Michael Curry, Detroit 2008-09: Curry had a nice career as a defense-only role player, mostly with Detroit. He was an assistant coach with the Pistons in 2007-08 and was slated to take over this great defensive Pistons team that had been title contenders for seven years.  Detroit had just canned Flip Saunders after a 59-23 season where they lost in the Eastern Conference against a powerhouse Celtics team.  Two games into Curry’s coaching career, Joe Dumars traded their best player, Chauncey Billups, for an a 33-year old and ill-fitting Allen Iverson.  Even if the trade hadn’t been made, this was a tough job as core players Rip Hamilton (age 30), Rasheed Wallace (age 34), and Antonio McDyess (age 34) were declining in any event.

Detroit fell to 39-43 and were swept as an eight seed in the First Round.  The title contention run was decisively over and Dumars fired Curry.  At the time, Dumars called the firing “difficult” but stated that “it has become clear that we needed a more experienced coach to help guide us through this [rebuilding project].”  After his firing, Curry did some assistant coaching with Philly from 2010 to 2013.  Since then he has coached in college.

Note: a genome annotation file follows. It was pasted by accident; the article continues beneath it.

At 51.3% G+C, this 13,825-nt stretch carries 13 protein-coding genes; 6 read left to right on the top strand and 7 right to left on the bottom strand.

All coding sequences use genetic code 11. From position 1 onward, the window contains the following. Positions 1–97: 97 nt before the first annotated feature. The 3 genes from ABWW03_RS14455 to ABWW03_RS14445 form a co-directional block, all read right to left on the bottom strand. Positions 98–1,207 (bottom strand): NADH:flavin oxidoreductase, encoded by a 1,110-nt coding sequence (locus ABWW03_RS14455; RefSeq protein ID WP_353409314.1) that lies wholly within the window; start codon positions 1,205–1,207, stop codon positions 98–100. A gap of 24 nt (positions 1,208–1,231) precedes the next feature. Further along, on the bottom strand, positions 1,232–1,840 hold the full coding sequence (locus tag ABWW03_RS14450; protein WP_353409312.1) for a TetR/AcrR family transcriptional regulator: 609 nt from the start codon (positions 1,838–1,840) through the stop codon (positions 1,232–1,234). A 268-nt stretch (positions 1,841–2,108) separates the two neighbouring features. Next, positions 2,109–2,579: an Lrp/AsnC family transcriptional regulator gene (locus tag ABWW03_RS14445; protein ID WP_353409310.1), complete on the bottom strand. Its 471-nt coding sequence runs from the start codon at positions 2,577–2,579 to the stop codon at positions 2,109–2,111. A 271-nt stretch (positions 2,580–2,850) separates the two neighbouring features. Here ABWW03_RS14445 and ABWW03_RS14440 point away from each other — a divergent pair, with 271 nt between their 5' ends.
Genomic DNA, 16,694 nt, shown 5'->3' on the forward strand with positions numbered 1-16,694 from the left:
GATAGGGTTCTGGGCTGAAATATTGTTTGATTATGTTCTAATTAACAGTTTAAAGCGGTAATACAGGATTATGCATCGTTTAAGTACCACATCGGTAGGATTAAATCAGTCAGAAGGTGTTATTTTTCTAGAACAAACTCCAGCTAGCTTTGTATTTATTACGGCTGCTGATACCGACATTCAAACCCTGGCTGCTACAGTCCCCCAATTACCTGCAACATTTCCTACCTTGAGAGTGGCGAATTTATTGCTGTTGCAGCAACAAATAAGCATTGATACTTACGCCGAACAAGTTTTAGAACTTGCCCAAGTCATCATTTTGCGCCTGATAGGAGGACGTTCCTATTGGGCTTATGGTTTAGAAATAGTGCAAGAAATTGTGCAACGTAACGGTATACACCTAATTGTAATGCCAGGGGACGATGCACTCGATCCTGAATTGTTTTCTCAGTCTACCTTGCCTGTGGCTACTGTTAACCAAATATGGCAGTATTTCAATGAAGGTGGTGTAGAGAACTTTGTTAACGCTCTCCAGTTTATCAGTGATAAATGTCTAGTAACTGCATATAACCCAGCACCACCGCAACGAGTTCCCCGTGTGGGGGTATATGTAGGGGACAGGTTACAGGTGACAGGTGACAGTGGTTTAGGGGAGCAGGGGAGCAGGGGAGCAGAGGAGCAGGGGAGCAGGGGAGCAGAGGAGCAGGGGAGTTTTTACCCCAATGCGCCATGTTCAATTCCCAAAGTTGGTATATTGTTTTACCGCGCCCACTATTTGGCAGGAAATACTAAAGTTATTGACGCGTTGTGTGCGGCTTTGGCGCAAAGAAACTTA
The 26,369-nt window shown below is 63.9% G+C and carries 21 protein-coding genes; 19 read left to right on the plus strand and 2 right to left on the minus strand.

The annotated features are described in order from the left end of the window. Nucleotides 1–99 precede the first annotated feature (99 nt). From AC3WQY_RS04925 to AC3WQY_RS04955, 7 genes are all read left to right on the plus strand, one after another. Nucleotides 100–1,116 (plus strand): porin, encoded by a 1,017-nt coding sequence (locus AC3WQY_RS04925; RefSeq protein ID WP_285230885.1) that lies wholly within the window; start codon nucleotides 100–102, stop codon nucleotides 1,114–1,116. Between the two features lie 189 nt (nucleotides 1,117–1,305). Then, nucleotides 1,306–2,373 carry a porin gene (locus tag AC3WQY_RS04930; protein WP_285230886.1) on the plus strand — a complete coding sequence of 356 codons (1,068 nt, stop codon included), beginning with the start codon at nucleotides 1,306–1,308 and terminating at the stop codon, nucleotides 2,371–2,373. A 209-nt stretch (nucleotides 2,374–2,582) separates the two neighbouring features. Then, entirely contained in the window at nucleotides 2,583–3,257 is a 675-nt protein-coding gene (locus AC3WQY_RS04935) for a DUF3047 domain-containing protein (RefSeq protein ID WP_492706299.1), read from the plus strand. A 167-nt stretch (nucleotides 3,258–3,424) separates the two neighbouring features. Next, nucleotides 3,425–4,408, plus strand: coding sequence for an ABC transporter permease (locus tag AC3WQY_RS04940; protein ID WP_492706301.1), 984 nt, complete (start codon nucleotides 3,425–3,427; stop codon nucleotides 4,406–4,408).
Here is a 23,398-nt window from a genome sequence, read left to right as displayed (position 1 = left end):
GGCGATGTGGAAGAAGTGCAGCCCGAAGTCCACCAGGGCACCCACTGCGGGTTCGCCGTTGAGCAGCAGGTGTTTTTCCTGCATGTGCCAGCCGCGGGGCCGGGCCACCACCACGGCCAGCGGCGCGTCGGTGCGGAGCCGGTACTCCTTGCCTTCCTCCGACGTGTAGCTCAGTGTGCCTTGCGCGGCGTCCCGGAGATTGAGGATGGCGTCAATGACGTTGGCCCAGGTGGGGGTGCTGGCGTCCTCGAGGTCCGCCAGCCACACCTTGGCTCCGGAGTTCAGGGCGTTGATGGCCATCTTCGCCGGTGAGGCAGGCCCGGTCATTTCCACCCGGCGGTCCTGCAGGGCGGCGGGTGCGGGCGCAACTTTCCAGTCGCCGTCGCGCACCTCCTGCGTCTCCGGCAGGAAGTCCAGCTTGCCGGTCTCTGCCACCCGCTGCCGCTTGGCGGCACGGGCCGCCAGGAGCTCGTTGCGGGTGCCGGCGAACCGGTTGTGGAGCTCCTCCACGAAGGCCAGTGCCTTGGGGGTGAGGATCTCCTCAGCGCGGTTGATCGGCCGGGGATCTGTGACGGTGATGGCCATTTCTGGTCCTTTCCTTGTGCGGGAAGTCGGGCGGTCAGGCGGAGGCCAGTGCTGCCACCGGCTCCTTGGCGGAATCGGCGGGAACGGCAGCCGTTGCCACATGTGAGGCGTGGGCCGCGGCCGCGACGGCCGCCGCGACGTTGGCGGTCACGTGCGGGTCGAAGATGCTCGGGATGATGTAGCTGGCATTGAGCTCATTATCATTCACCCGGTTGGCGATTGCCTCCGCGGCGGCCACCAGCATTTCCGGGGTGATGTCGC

Frank McGuire, Philadelphia 1961-62:  Unlike some of the other coaches on this list, McGuire was a Hall of fame college coach.  He coached St. John’s from 1947-1952 before coaching UNC from 1952-1961, where he beat Wilt Chamberlain and Kansas in 1957 to win a title. McGuire was forced to resign in 1961 due to NCAA violations (and was replaced by his assistant, Dean Smith).  Eddie Gottlieb of the Philly Warriors lured McGuire to coach a young pro Wilt immediately after.  McGuire said in “Tall Tales,” that, since 1957, he “had been intrigued with Chamberlain.  I had read that he was uncoachable and a bad guy, but I refused to believe that….I looked at films of Wilt and the more I saw, the more I wanted to coach him.”